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State Releases Generative AI Procurement Guidelines

Agencies and their vendor partners now have a set of guidelines to follow when it comes to incidental and intentional generative AI procurements.

The outline of the state of California in light blue against a dark blue background.
Seven months after Gov. Gavin Newsom signed Executive Order N-12-23 directing further study of generative AI technologies, new guidelines will cement how state agencies and vendors need to approach future procurements.

The guidelines — titled GenAI Guidelines for Public Sector Procurement, Uses and Training — contain updated definitions of AI and generative AI (GenAI) and mandates surrounding the incidental and intentional purchase and implementation of the tools across agencies and programs. The guidelines were developed by the Government Operations Agency (GovOps), California Department of Technology (CDT), Department of General Services (DGS), Office of Data and Innovation (ODI) and the Department of Human Resources (CalHR).

Agency responsibilities for the incidental purchase of AI include assigning an executive-level team member for continuous monitoring and evaluation, mandatory training for the agency’s executive and procurement team and annual review of training and policy to ensure acceptable tool use.

The guidelines around intentional procurements are more extensive and include the identification of business needs, possible implications and a “comprehensive discovery process;” creation of a culture of engagement and communication between state staff and end users; assessment of risks and impacts; the preparation of quality data inputs and model testing; and the creation of a team responsible for the continuous evaluation of GenAI use and implications across operations.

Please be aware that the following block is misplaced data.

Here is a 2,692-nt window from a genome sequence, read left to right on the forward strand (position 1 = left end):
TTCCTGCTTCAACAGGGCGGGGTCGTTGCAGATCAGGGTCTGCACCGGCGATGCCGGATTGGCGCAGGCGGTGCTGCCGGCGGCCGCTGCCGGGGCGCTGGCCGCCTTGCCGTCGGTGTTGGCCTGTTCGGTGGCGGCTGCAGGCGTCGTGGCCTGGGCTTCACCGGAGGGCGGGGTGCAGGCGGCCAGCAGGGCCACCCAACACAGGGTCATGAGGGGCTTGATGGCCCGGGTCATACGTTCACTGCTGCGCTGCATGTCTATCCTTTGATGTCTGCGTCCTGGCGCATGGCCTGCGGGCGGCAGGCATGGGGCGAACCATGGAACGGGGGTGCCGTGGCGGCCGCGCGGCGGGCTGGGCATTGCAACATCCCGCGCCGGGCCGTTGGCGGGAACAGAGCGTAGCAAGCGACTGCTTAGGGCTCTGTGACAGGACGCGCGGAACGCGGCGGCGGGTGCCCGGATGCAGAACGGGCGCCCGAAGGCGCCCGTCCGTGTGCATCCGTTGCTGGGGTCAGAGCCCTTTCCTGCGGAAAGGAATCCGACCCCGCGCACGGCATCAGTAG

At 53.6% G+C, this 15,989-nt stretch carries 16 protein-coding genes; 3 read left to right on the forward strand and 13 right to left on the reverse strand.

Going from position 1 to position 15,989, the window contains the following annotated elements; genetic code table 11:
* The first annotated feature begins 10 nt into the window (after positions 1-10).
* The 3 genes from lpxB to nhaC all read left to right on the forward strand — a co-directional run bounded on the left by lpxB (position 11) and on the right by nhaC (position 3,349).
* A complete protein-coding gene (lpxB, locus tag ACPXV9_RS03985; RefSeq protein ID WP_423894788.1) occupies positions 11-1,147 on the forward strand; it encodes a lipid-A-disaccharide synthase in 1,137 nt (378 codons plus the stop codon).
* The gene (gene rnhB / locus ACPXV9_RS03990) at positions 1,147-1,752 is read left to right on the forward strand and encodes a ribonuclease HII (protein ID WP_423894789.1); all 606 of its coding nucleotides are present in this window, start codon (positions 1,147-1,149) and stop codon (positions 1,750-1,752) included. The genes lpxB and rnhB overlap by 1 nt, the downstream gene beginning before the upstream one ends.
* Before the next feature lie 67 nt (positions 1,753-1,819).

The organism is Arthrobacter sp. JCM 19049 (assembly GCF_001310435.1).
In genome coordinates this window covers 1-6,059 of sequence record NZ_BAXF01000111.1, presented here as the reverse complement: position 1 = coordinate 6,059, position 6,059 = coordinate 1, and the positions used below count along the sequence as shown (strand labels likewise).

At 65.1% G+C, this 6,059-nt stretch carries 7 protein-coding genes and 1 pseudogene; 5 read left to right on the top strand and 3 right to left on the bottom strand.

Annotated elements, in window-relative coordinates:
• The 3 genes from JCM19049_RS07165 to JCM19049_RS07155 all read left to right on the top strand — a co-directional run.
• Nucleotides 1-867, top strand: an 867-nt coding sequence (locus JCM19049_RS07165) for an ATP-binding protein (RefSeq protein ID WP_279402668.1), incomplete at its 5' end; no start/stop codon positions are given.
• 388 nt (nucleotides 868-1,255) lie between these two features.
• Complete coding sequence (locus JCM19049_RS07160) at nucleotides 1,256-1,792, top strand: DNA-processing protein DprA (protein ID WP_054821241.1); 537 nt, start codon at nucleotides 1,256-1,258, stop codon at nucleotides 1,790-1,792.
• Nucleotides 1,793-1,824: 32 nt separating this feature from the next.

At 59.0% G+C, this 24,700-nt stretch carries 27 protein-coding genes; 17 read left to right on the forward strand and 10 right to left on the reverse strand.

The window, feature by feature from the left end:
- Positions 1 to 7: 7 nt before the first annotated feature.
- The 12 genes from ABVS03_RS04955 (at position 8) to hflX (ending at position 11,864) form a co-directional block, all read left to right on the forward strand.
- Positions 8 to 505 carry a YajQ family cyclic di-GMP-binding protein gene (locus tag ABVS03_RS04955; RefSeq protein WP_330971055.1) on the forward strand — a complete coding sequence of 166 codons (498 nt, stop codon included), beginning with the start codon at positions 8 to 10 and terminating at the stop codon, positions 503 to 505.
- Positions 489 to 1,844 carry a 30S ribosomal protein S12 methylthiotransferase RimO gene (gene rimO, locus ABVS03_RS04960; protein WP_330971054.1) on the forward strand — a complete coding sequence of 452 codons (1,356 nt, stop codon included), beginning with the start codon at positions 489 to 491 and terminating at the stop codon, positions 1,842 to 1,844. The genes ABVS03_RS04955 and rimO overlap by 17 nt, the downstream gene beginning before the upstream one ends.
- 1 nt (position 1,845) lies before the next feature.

Additionally, state entities will be required to complete a Generative Artificial Intelligence Risk Assessment (SIMM 5305-F) to determine the level of risk exposure associated with a planned GenAI deployment. The new rules also list requirements for vendors around the identification and disclosure of “any GenAI technology” that is part of a procurement.

As of the release of the guidelines, “all IT, non-IT, and telecommunications solicitations, regardless of acquisition type or method, must contain the GenAI disclosure notification language requiring vendors to identify any GenAI technology. This must be fully implemented on or before April 30, 2024,” according to a CDT letter that accompanied the announcement.

Where training is concerned, three phases have been identified. The first phase includes executive-level leadership, legal, labor and privacy specialists. The second phase includes program staff and technical experts. The third phase includes the general workforce and end users. Purchasing officials will have access to the training resources related to identifying AI purchases beginning March 29, according to the publication.
Eyragon is the Managing Editor for Industry Insider — California. He previously served as the Daily News Editor for Government Technology. He lives in Sacramento, Calif.